A School in Arms

A School in Arms

Author
Tomothy Halstead
ARRSE Rating
4 Mushroom Heads
I volunteered to review this book ‘Uppingham School in the Great War’ because I had previously read Vera Britain’s ‘Testament to Youth’ which involves her association with four old pupils of the school, her letters from and to them are documented in her book, all four were killed in the war, one of those was, Edward Britain, her brother. Vera Britain was the mother of Shirley Williams the Labour MP of the 1970s, Vera Britain’s book is most certainly worth a read.

The public schools in Britain provided 100,000 young officers for the Great War. Uppington school provided just over 2000 of them, of which 443 were killed in the war. Four old boys were awarded the VC (Collings-Wells, Larcells, Malling, and Maufe VC.) 226 won MC’s. Gen Sir Brian Horrocks a Corps Commander in WW2 was an Old Boy of Uppinham but spent almost the whole of WW1 in German captivity, he didn’t waste his time there, he learned Russian and German.

The book is the result of an in-depth study and research, and shows the results of how the Public Schools fully supported the Military, not only in the Great War but for fifty years before that event, and even up to the present day.

Great emphasis in Public schools was placed on games and contact sports to help prepare the boys for service, so they may be ‘Be quick and decisive on the battlefield’ In addition to Games, Chivalry was almost a religion, any boy that felt that he would not wish to defend his country was told that ‘He was better off dead!’

Public school life was all about ‘playing the game of life with a Straight Bat’ Henry Newbolt’s Poem about Cricket ‘There’s a deathly hush in the close tonight’ I have placed at the bottom of my review to show just about everything the schools echoed along with a sound education.

From 1895 onwards Germany’s desire to dominate Europe, was according to British public feeling, being blatantly flouted in the Fatherland; that combined with British Jingoism had only one eventual result, and most people knew that was coming, and that included the Public schools, Uppingham included.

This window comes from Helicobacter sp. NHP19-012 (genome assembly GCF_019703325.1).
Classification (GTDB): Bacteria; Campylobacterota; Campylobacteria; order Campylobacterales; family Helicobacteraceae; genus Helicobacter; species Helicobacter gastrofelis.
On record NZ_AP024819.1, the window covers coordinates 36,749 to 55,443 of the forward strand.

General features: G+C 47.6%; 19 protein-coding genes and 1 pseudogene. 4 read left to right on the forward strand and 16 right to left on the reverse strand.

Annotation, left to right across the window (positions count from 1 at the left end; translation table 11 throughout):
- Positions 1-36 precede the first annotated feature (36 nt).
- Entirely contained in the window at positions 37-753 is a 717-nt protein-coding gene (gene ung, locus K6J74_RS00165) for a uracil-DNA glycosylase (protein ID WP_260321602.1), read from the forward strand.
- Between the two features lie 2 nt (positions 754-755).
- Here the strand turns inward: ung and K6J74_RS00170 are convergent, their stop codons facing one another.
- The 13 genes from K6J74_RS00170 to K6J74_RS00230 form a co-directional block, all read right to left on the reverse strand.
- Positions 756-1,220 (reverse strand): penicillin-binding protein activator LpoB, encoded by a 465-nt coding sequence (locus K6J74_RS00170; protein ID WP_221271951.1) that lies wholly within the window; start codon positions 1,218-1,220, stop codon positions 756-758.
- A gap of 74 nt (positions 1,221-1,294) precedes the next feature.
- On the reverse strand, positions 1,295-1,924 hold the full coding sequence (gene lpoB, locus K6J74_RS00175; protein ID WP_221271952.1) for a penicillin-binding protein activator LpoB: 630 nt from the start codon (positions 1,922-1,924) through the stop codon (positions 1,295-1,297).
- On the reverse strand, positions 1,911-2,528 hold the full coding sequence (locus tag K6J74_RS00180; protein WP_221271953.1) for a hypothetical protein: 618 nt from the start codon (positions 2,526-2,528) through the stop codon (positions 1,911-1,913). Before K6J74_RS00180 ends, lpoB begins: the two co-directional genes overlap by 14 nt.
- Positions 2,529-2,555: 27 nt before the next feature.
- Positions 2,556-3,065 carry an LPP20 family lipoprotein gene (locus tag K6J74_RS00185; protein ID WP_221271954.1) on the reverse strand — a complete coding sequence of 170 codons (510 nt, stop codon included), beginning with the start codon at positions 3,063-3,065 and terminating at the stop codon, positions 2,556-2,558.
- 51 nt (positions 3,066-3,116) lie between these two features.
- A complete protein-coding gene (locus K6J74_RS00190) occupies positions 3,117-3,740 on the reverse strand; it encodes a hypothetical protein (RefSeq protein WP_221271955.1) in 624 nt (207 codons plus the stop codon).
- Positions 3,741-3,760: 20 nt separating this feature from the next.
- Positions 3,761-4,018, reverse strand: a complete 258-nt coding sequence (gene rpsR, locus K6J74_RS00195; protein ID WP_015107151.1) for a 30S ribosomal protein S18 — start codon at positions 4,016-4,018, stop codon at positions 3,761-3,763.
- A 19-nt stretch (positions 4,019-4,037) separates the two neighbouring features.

Dulci et decorum est pro patria mori. Was drummed into them from a very young age. Like Siegfried Sassoon, Robert Graves, Wilfred Owen etc they were al mostlyl ‘classical scholars.’ Germany is about to dominate Europe and she’s got to be stopped! And the pupils of the Public Schools felt that they were the ones to stop them.
The book has smaller than usual print and is a harder read than it should be. It is though very well researched and a wealth of information,

I award four stars, however the poem below says it all.

There's a breathless hush in the Close to-night—
Ten to make and the match to win—
A bumping pitch and a blinding light,
An hour to play and the last man in.
And it's not for the sake of a ribboned coat,
Or the selfish hope of a season's fame,
But his captain's hand on his shoulder smote
"Play up! play up! and play the game!"

The sand of the desert is sodden red,—
Red with the wreck of a square that broke;—
The Gatling's jammed and the Colonel dead,
And the regiment blind with dust and smoke.
The river of death has brimmed his banks,
And England's far, and Honour a name,
But the voice of a schoolboy rallies the ranks:
"Play up! play up! and play the game!"

This is the word that year by year,
While in her place the school is set,
Every one of her sons must hear,
And none that hears it dare forget.
This they all with a joyful mind
Bear through life like a torch in flame,
And falling fling to the host behind—
"Play up! play up! and play the game!"

Henry Newbolt 1862-1938
Author
overopensights
First release
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Rating
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